Tables

References

Tarkowski  A. K., “Experiments on the development of isolated blastomeres of mouse eggs,” Nature. 184, (4695 ), 1286 –1287 (1959). 0028-0836 CrossRef
Tsunoda  Y., McLaren  A., “Effect of various procedures on the viability of mouse embryos containing half the normal number of blastomeres,” J. Reprod. Fertil.. 69, (1 ), 315 –322 (1983). 0022-4251 CrossRef
Ciemerych  M. A., Mesnard  D., Zernicka-Goetz  M., “Animal and vegetal poles of the mouse egg predict the polarity of the embryonic axis, yet are nonessential for development,” Development. 127, (16 ), 3467 –3474 (2000). 0950-1991 
Hiiragi  T., Solter  D., “First cleavage plane of the mouse egg is not predetermined but defined by the topology of the two apposing pronuclei,” Nature. 430, (6997 ), 360 –364 (2004). 0028-0836 CrossRef
Kurotaki  Y. et al., “Blastocyst axis is specified independently of early cell lineage but aligns with the ZP shape,” Science. 316, (5825 ), 719 –723 (2007). 0036-8075 CrossRef
Gray  D. et al., “First cleavage of the mouse embryos responds to change in egg shape at fertilisation,” Curr. Biol.. 14, (5 ), 397 –405 (2004). 0960-9822 CrossRef
Piotrowska  K., Zernicka-Goetz  M., “Role for sperm in spatial patterning of early mouse embryos,” Nature. 409, (6819 ), 517 –521 (2001). 0028-0836 CrossRef
Gardner  R. L., “Experimental analysis of second cleavage in the mouse,” Hum. Reprod.. 17, (12 ), 3178 –3189 (2002). 0268-1161 CrossRef
Piotrowska  K. et al., “Blastomeres arising from the first cleavage division have distinguishable fates in normal mouse development,” Development. 128, (19 ), 3739 –3748 (2001). 0950-1991 
McDole  K. et al., “Lineage mapping the pre-implantation mouse embryo by two-photon microscopy, new insights into the segregation of cell fates,” Dev. Biol.. 355, (2 ), 239 –249 (2011). 0012-1606 CrossRef
Göppert-Mayer  M., “Über Elementarakte mit zwei Quantensprüngen,” Ann. Phys.. 401, (3 ), 273 –294 (1931). 0003-3804 CrossRef
Sacchet  D. et al., “Simultaneous dual-band ultra-high resolution full-field optical coherence tomography,” Opt. Express. 16, (24 ), 19434 –19446 (2008). 1094-4087 CrossRef
Oh  W. Y. et al., “Ultrahigh-resolution full-field optical coherence microscopy using InGaAs camera,” Opt. Express. 14, (2 ), 726 –735 (2006). 1094-4087 CrossRef
Dubois  A. et al., “Three-dimensional cellular-level imaging using full-field optical coherence tomography,” Phys. Med. Biol.. 49, (7 ), 1227 –1234 (2004). 0031-9155 CrossRef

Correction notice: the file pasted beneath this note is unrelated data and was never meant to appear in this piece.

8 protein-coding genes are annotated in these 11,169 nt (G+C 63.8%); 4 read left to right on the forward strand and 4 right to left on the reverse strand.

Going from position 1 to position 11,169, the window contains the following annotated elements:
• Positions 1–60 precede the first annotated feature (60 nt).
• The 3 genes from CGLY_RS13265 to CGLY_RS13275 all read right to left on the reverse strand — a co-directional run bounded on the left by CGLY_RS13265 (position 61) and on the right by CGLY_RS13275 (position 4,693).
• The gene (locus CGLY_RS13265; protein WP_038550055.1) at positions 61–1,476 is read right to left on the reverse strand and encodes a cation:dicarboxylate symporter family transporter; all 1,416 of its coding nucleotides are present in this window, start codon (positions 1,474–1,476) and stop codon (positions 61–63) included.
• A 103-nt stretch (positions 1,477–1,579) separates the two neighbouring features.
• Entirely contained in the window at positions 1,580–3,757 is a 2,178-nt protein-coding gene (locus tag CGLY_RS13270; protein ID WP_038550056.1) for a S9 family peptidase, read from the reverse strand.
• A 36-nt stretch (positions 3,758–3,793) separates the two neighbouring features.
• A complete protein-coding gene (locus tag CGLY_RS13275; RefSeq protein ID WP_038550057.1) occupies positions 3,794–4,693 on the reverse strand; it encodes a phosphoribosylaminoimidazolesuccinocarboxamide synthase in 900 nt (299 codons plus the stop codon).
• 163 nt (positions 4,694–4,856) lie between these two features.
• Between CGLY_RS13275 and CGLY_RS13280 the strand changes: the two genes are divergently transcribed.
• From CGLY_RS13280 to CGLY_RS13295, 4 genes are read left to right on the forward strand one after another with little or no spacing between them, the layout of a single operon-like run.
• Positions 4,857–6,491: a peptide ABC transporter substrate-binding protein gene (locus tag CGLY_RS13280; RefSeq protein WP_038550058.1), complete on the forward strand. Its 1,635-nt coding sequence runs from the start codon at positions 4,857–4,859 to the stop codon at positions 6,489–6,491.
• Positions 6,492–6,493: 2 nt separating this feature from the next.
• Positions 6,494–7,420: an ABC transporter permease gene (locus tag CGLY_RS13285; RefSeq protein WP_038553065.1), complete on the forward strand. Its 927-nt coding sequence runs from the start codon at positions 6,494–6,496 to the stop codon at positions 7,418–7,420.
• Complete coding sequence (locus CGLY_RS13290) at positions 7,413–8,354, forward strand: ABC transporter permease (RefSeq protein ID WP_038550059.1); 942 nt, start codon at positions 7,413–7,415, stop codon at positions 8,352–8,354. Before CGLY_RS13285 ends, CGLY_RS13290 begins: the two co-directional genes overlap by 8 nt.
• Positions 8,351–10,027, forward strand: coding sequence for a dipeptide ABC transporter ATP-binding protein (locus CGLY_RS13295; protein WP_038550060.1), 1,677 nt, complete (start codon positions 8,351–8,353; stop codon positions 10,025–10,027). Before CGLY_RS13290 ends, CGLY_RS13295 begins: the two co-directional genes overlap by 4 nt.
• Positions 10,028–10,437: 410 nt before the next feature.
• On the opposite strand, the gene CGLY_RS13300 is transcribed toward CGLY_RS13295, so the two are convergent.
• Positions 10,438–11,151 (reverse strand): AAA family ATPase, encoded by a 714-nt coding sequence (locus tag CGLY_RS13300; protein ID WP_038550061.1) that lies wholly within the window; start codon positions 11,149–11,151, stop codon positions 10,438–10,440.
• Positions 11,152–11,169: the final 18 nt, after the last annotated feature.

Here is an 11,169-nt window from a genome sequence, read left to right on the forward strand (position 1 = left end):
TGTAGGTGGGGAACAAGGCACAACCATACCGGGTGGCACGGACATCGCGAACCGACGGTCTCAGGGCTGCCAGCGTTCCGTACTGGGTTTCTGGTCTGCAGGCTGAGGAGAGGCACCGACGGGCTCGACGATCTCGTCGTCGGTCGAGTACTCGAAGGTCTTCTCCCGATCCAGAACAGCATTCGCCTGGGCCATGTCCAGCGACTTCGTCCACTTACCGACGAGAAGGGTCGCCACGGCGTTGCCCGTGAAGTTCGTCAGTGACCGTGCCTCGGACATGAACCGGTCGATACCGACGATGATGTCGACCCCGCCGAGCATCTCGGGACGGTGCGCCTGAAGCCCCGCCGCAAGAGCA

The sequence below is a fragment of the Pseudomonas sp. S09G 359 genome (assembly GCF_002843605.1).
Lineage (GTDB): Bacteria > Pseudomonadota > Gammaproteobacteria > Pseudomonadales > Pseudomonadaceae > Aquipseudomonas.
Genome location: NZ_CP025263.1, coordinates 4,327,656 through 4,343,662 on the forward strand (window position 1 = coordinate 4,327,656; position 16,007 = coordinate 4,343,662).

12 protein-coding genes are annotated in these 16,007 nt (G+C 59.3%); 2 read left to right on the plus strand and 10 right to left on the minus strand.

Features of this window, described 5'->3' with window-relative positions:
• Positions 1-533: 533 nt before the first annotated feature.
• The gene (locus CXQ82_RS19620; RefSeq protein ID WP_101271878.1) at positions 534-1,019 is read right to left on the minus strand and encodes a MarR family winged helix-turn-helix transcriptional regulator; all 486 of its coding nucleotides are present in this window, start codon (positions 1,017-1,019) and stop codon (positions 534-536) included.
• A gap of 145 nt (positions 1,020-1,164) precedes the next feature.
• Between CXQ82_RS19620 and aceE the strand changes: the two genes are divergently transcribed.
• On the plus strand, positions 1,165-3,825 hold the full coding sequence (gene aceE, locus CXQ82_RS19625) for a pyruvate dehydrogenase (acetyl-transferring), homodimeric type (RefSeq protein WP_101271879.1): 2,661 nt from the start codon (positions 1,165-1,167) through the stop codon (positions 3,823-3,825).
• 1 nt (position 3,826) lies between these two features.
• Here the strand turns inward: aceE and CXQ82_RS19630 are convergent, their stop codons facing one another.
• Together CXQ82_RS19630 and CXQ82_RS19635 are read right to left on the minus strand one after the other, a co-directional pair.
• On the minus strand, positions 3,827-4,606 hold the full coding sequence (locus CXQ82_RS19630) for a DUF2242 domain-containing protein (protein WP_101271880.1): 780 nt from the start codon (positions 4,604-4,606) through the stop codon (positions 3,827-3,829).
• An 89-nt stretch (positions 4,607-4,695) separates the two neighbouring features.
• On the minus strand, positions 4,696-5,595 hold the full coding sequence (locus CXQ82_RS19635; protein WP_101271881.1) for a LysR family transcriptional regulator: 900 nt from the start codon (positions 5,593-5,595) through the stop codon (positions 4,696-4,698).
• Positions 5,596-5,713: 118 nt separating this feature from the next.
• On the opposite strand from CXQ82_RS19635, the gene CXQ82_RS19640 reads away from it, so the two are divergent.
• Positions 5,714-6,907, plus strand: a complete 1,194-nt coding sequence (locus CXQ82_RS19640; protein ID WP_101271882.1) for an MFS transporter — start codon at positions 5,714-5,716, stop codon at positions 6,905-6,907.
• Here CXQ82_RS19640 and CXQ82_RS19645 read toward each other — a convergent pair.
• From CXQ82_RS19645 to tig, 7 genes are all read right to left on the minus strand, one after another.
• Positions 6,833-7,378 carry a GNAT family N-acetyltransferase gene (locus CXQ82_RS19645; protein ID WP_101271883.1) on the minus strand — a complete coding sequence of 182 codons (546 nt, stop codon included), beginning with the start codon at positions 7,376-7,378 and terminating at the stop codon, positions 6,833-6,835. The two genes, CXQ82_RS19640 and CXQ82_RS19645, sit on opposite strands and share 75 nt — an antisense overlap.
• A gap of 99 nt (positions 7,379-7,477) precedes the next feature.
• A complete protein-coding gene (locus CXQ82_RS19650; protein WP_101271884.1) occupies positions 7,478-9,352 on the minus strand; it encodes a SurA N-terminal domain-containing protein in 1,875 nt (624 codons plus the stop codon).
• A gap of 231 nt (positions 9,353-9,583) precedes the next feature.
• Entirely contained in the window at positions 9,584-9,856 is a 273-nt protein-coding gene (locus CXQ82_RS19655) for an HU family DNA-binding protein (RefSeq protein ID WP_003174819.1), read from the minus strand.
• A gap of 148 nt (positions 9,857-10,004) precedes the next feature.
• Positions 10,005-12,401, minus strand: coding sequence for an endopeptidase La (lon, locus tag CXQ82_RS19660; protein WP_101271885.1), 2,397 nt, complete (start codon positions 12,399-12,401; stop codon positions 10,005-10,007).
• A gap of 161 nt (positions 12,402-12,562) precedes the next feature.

Grieve  K. et al., “In vivo anterior segment imaging in the rat eye with high speed white light full-field optical coherence tomography,” Opt. Express. 13, (16 ), 6286 –6295 (2005). 1094-4087 CrossRef
Grieve  K. et al., “Ocular tissue imaging using ultrahigh-resolution, full-field optical coherence tomography,” Invest. Ophthalmol. Vis. Sci.. 45, (11 ), 4126 –4131 (2004). 0146-0404 CrossRef
Perea-Gomez  A. et al., “Initiation of gastrulation in the mouse embryo is preceded by an apparent shift in the orientation of the anterior-posterior axis,” Curr. Biol.. 14, (3 ), 197 –207 (2004). 0960-9822 
Dubois  A. et al., “Ultrahigh-resolution full-field optical coherence tomography,” Appl. Opt.. 43, (14 ), 2874 –2883 (2004). 0003-6935 CrossRef
Dubois  A., “Effects of phase change on reflection in phase-measuring interference microscopy,” Appl. Opt.. 43, (7 ), 1503 –1507 (2004). 0003-6935 CrossRef
Yang  V. X. D. et al., “High speed, wide velocity dynamic range Dopler Optical Coherence Tomography: imaging in vivo cardiac dynamics of Xenopus laevis,” Opt. Express. 11, (14 ), 1650 –1658 (2003). 1094-4087 CrossRef
Boppart  S. A. et al., “Investigation of developing embryonic morphology using optical coherence tomography,” Dev. Biol.. 177, (1 ), 54 –64 (1996). 0012-1606 CrossRef
Jenkins  M. W. et al., “Ultrahigh-speed optical coherence tomography imaging and visualization of the embryonic avian heart using a buffered Fourier Domain Mode Locked laser,” Opt. Express. 15, (10 ), 6251 –6267 (2007). 1094-4087 CrossRef
Jenkins  M. W. et al., “In vivo gated 4D imaging of the embryonic heart using optical coherence tomography,” J. Biomed. Opt.. 12, (3 ), 030505  (2007). 1083-3668 CrossRef
Jenkins  M. W. et al., “4D embryonic cardiography using gated optical coherence tomography,” Opt. Express. 14, (2 ), 736 –748 (2006). 1094-4087 CrossRef
Larina  I. V. et al., “Live imaging of rat embryos with Doppler swept-source optical coherence tomography,” J. Biomed. Opt.. 14, (5 ), 050506  (2009) 1083-3668 CrossRef
Bouniol-Baly  C. et al., “Dynamic organization of DNA replication in one-cell mouse embryos: relationship to transcriptional activation,” Exp. Cell Res.. 236, (1 ), 201 –211 (1997). 0014-4827 CrossRef